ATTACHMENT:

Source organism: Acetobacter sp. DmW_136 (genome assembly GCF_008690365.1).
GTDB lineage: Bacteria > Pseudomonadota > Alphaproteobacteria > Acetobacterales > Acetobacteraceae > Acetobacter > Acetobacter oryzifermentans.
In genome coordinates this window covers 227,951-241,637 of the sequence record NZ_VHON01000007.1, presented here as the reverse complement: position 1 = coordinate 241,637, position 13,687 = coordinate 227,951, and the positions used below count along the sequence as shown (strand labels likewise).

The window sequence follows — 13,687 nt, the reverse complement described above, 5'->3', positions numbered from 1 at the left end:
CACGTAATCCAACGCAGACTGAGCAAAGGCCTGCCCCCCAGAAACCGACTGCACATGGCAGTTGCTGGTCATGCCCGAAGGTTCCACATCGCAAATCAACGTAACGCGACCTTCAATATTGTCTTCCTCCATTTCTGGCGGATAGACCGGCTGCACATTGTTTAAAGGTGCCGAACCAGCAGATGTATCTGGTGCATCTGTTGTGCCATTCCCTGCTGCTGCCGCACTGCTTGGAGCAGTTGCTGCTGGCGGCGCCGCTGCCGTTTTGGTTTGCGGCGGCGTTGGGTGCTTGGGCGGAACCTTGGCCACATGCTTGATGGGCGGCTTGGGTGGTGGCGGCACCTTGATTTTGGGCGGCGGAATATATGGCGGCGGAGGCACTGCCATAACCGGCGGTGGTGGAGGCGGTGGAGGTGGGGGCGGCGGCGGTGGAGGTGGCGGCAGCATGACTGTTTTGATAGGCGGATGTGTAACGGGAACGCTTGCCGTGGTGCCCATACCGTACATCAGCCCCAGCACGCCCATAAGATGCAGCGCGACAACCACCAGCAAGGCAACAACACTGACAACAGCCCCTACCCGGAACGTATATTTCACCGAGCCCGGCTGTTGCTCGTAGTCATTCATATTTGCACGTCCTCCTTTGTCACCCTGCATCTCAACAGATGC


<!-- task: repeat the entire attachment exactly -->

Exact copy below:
Source organism: Acetobacter sp. DmW_136 (genome assembly GCF_008690365.1).
GTDB lineage: Bacteria > Pseudomonadota > Alphaproteobacteria > Acetobacterales > Acetobacteraceae > Acetobacter > Acetobacter oryzifermentans.
In genome coordinates this window covers 227,951-241,637 of the sequence record NZ_VHON01000007.1, presented here as the reverse complement: position 1 = coordinate 241,637, position 13,687 = coordinate 227,951, and the positions used below count along the sequence as shown (strand labels likewise).

The window sequence follows — 13,687 nt, the reverse complement described above, 5'->3', positions numbered from 1 at the left end:
CACGTAATCCAACGCAGACTGAGCAAAGGCCTGCCCCCCAGAAACCGACTGCACATGGCAGTTGCTGGTCATGCCCGAAGGTTCCACATCGCAAATCAACGTAACGCGACCTTCAATATTGTCTTCCTCCATTTCTGGCGGATAGACCGGCTGCACATTGTTTAAAGGTGCCGAACCAGCAGATGTATCTGGTGCATCTGTTGTGCCATTCCCTGCTGCTGCCGCACTGCTTGGAGCAGTTGCTGCTGGCGGCGCCGCTGCCGTTTTGGTTTGCGGCGGCGTTGGGTGCTTGGGCGGAACCTTGGCCACATGCTTGATGGGCGGCTTGGGTGGTGGCGGCACCTTGATTTTGGGCGGCGGAATATATGGCGGCGGAGGCACTGCCATAACCGGCGGTGGTGGAGGCGGTGGAGGTGGGGGCGGCGGCGGTGGAGGTGGCGGCAGCATGACTGTTTTGATAGGCGGATGTGTAACGGGAACGCTTGCCGTGGTGCCCATACCGTACATCAGCCCCAGCACGCCCATAAGATGCAGCGCGACAACCACCAGCAAGGCAACAACACTGACAACAGCCCCTACCCGGAACGTATATTTCACCGAGCCCGGCTGTTGCTCGTAGTCATTCATATTTGCACGTCCTCCTTTGTCACCCTGCATCTCAACAGATGC